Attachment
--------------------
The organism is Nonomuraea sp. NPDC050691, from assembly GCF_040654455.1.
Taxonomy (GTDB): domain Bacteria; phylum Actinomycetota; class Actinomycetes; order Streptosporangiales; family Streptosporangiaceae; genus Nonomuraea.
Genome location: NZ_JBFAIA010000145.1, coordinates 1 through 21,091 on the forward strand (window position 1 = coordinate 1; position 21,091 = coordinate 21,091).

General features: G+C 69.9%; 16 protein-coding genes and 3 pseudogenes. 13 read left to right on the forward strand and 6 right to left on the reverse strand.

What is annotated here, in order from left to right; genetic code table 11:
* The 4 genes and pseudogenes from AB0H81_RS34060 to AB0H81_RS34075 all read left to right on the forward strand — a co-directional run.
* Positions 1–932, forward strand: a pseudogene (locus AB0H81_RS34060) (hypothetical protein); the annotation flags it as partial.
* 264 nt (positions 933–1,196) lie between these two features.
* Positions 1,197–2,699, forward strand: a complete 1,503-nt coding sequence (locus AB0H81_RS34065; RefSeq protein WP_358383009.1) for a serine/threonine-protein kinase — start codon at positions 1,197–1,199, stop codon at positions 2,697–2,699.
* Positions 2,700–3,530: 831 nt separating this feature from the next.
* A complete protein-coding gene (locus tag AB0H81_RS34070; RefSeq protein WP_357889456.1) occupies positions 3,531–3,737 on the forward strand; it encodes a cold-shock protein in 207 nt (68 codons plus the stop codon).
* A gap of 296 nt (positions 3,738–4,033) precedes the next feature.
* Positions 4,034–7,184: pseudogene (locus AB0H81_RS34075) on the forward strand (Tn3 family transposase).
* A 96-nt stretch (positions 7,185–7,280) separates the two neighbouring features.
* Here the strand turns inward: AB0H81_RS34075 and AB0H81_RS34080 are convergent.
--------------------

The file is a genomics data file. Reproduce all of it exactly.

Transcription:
The organism is Nonomuraea sp. NPDC050691, from assembly GCF_040654455.1.
Taxonomy (GTDB): domain Bacteria; phylum Actinomycetota; class Actinomycetes; order Streptosporangiales; family Streptosporangiaceae; genus Nonomuraea.
Genome location: NZ_JBFAIA010000145.1, coordinates 1 through 21,091 on the forward strand (window position 1 = coordinate 1; position 21,091 = coordinate 21,091).

General features: G+C 69.9%; 16 protein-coding genes and 3 pseudogenes. 13 read left to right on the forward strand and 6 right to left on the reverse strand.

What is annotated here, in order from left to right; genetic code table 11:
* The 4 genes and pseudogenes from AB0H81_RS34060 to AB0H81_RS34075 all read left to right on the forward strand — a co-directional run.
* Positions 1–932, forward strand: a pseudogene (locus AB0H81_RS34060) (hypothetical protein); the annotation flags it as partial.
* 264 nt (positions 933–1,196) lie between these two features.
* Positions 1,197–2,699, forward strand: a complete 1,503-nt coding sequence (locus AB0H81_RS34065; RefSeq protein WP_358383009.1) for a serine/threonine-protein kinase — start codon at positions 1,197–1,199, stop codon at positions 2,697–2,699.
* Positions 2,700–3,530: 831 nt separating this feature from the next.
* A complete protein-coding gene (locus tag AB0H81_RS34070; RefSeq protein WP_357889456.1) occupies positions 3,531–3,737 on the forward strand; it encodes a cold-shock protein in 207 nt (68 codons plus the stop codon).
* A gap of 296 nt (positions 3,738–4,033) precedes the next feature.
* Positions 4,034–7,184: pseudogene (locus AB0H81_RS34075) on the forward strand (Tn3 family transposase).
* A 96-nt stretch (positions 7,185–7,280) separates the two neighbouring features.
* Here the strand turns inward: AB0H81_RS34075 and AB0H81_RS34080 are convergent.